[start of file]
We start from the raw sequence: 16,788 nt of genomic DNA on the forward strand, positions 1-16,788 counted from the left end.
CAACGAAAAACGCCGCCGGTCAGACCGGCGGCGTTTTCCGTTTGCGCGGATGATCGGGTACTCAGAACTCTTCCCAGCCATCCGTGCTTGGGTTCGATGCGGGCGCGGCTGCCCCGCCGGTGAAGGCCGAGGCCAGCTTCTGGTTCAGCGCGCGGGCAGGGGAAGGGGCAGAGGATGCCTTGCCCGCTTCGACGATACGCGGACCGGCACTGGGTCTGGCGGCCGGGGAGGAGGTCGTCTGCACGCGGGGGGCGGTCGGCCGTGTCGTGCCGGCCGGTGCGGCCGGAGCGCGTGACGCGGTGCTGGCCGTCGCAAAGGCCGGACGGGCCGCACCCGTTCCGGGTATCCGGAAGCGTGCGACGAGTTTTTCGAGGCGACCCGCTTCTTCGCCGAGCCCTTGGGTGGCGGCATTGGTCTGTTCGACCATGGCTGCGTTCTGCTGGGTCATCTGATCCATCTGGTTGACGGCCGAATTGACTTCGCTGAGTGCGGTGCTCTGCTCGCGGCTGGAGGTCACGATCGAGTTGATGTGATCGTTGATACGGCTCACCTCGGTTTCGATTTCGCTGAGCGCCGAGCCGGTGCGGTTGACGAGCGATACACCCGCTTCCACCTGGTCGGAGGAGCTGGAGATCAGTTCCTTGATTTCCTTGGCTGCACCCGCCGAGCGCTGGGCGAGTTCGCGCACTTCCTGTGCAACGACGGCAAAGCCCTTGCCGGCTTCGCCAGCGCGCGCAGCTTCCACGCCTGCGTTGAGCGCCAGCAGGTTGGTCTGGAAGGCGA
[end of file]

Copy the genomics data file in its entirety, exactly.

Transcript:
We start from the raw sequence: 16,788 nt of genomic DNA on the forward strand, positions 1-16,788 counted from the left end.
CAACGAAAAACGCCGCCGGTCAGACCGGCGGCGTTTTCCGTTTGCGCGGATGATCGGGTACTCAGAACTCTTCCCAGCCATCCGTGCTTGGGTTCGATGCGGGCGCGGCTGCCCCGCCGGTGAAGGCCGAGGCCAGCTTCTGGTTCAGCGCGCGGGCAGGGGAAGGGGCAGAGGATGCCTTGCCCGCTTCGACGATACGCGGACCGGCACTGGGTCTGGCGGCCGGGGAGGAGGTCGTCTGCACGCGGGGGGCGGTCGGCCGTGTCGTGCCGGCCGGTGCGGCCGGAGCGCGTGACGCGGTGCTGGCCGTCGCAAAGGCCGGACGGGCCGCACCCGTTCCGGGTATCCGGAAGCGTGCGACGAGTTTTTCGAGGCGACCCGCTTCTTCGCCGAGCCCTTGGGTGGCGGCATTGGTCTGTTCGACCATGGCTGCGTTCTGCTGGGTCATCTGATCCATCTGGTTGACGGCCGAATTGACTTCGCTGAGTGCGGTGCTCTGCTCGCGGCTGGAGGTCACGATCGAGTTGATGTGATCGTTGATACGGCTCACCTCGGTTTCGATTTCGCTGAGCGCCGAGCCGGTGCGGTTGACGAGCGATACACCCGCTTCCACCTGGTCGGAGGAGCTGGAGATCAGTTCCTTGATTTCCTTGGCTGCACCCGCCGAGCGCTGGGCGAGTTCGCGCACTTCCTGTGCAACGACGGCAAAGCCCTTGCCGGCTTCGCCAGCGCGCGCAGCTTCCACGCCTGCGTTGAGCGCCAGCAGGTTGGTCTGGAAGGCGA